Creating positive practice environments.It could be called a "fortunate coincidence" or even "too good to be true", but the evidence is clear--quality workplaces correlate with quality patient care. (1) The reality, of course, is this is no coincidence at all, but simply reflects the fact that nursing is a patient-centred profession.
From this fact it follows that for health systems to be good for patients, health systems must be good for nurses. Some nurses may feel uncomfortable with a seemingly self-serving theorem theorem, in mathematics and logic, statement in words or symbols that can be established by means of deductive logic; it differs from an axiom in that a proof is required for its acceptance. . But is it self-serving to assert professional authority and to seek to improve workplace conditions, when these aspirations aspirations npl → aspiraciones fpl (= ambition); ambición f
aspirations npl (= hopes, ambition) → aspirations fpl are properly grounded in patient-centredness? Or is it self serving to assert that properly grounded professional authority and legitimate workplace aspirations are a professional responsibility? While some individual nurses may feel too shy to make such an assertion, our international nursing body is not.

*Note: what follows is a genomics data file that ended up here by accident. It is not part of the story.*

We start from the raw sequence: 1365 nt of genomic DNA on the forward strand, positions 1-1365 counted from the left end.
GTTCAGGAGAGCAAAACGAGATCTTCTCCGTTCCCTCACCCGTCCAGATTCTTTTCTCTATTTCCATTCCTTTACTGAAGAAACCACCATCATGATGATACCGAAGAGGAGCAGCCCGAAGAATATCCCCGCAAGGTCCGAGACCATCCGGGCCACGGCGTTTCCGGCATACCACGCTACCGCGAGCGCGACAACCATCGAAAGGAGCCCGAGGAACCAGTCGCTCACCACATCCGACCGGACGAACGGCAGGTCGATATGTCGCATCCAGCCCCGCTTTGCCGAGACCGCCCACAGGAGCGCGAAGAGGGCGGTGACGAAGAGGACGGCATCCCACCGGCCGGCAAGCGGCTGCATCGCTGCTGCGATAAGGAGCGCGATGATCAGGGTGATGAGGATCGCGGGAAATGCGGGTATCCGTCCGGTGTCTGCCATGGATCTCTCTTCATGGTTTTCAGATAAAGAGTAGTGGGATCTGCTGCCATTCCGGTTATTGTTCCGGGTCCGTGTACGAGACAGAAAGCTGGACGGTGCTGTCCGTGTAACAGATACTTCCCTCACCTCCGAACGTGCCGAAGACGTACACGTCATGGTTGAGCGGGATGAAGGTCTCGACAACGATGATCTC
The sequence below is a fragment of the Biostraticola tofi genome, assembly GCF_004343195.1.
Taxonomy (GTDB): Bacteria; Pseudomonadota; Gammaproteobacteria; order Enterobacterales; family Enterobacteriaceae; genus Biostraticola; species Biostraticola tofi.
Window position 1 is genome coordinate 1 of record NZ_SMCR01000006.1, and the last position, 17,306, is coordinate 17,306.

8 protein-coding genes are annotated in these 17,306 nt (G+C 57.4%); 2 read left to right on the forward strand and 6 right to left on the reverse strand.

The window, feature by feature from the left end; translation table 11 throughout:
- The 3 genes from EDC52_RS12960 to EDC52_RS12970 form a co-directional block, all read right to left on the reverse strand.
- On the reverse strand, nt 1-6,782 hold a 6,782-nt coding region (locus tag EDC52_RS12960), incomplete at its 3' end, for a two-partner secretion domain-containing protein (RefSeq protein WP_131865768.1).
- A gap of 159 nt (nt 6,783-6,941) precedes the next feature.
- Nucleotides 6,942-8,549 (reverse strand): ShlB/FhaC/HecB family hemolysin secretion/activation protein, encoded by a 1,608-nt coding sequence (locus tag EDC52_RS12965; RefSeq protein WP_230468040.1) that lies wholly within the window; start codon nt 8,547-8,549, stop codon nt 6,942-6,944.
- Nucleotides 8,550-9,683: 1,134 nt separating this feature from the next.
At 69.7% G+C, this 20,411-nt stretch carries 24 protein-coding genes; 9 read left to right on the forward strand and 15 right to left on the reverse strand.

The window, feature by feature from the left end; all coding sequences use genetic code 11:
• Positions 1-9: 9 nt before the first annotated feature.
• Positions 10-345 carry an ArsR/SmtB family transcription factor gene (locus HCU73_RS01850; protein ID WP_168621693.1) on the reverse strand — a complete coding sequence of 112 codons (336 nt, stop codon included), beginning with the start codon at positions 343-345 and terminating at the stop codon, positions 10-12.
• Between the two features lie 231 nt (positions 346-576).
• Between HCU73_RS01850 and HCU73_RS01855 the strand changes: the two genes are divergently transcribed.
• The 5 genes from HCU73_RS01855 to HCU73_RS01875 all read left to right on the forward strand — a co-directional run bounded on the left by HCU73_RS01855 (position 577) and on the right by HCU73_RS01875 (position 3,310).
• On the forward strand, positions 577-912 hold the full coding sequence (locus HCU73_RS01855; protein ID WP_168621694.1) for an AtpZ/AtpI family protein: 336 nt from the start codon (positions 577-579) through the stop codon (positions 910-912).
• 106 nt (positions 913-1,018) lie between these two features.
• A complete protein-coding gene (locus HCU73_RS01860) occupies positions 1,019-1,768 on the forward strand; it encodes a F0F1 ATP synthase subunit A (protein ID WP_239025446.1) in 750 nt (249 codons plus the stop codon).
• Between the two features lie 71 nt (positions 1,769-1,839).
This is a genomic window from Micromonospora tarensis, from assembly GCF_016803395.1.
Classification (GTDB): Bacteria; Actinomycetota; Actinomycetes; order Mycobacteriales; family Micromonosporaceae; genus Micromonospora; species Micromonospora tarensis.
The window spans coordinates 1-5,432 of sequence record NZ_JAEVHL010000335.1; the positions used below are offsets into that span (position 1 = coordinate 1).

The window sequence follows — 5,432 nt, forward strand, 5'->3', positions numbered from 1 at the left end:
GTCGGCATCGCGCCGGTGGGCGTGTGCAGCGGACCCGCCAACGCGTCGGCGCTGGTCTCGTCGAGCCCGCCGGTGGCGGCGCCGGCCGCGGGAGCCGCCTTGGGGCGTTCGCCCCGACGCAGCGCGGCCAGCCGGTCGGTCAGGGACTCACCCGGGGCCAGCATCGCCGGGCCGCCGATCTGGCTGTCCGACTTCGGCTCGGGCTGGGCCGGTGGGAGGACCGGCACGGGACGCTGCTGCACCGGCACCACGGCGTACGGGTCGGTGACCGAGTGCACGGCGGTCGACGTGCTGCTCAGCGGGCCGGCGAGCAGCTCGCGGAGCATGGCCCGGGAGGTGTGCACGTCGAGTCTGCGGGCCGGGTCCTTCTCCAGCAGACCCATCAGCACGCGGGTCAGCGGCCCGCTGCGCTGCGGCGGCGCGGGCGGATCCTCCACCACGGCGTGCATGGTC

Sustaining the health workforce
The International Council of Nurses (ICN ICN International Council of Nurses. ) has chosen "Positive Practice Environments: Quality Workplaces = Quality Patient Care" as the theme for International Nurses Day 2007, celebrated on May 12. In launching the theme, ICN president Hiroko Minami declared the goal was "to improve the quality of health services health services Managed care The benefits covered under a health contract through health care work environments that support performance excellence." She went on to say "this can only be achieved in a workplace that enables and sustains a motivated, well prepared workforce." (2)
NZNO NZNO New Zealand Nurses Organisation is the New Zealand New Zealand (zē`lənd), island country (2005 est. pop. 4,035,000), 104,454 sq mi (270,534 sq km), in the S Pacific Ocean, over 1,000 mi (1,600 km) SE of Australia. The capital is Wellington; the largest city and leading port is Auckland. national nurse association holding ICN membership. Our international participation through ICN not only assists New Zealand nurses to gain an international perspective on nursing, but also informs ICN with the experience and perspective of New Zealand nurses.